Feutz said that approximately 60 different manufacturers will be represented in the lab when the building is officially completed. “If students want a lot of diverse equipment to work on and learn about, this is the place to come.”
He explained that the main system in the building will consist of three air handlers supplying air to VAV duct systems. VAV boxes will include reheat coils for supplemental heat and humidity control. The lab spaces are also heated by in floor radiant heat.
The building’s mechanical room will be centrally located, adjacent to the main entrance. This will allow students and guests in the building to view the equipment through a glass wall when they enter.
Feutz said that the first floor of the building will contain the chiller and all pumping and piping. The second floor contains the air handlers, return fans, and ducting. This equipment will also be visible from the inside through open corridors and glass walls.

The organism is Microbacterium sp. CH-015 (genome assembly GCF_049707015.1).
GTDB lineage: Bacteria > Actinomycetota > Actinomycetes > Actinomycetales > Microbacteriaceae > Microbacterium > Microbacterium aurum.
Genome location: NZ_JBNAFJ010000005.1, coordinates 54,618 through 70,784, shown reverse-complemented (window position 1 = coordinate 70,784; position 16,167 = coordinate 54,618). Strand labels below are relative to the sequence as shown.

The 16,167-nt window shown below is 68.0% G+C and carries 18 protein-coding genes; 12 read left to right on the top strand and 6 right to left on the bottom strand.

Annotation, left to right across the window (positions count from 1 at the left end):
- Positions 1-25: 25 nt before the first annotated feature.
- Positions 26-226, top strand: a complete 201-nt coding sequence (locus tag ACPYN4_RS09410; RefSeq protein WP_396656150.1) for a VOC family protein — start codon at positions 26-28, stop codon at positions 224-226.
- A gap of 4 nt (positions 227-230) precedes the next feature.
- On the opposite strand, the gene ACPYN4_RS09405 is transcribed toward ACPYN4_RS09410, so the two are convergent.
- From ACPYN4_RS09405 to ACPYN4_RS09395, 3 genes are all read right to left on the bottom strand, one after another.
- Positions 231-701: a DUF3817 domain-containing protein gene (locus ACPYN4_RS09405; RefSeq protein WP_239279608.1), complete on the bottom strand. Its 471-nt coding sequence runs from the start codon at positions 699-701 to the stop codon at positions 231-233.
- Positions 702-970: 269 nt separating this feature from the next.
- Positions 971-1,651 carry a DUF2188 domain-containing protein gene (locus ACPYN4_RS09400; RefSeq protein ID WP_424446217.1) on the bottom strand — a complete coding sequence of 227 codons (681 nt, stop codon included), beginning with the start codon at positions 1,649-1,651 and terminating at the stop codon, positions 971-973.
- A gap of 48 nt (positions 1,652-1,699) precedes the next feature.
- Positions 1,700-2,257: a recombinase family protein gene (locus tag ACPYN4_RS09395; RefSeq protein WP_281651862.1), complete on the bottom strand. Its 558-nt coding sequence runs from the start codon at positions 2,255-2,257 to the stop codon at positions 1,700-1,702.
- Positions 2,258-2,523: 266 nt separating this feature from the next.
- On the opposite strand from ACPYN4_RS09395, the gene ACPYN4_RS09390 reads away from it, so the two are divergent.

The new space will also include an energy lab, which will consist of a chiller, cooling tower, boiler, VAV air handler with inlet vanes and variable-frequency drives (VFDs) for air volume control, and dual-duct air handler. Feutz said the system will incorporate a two-pipe direct- and reverse-return piping system, a three-pipe system, an open-loop cooling tower circuit, and series and parallel pumping arrangements.
The VAV system will include eight VAV boxes located in zones throughout the HVAC labs. “It can also be configured as a constant-volume system, allowing students to perform proportional balancing on an eight-zone system with 18 diffusers,” said Feutz.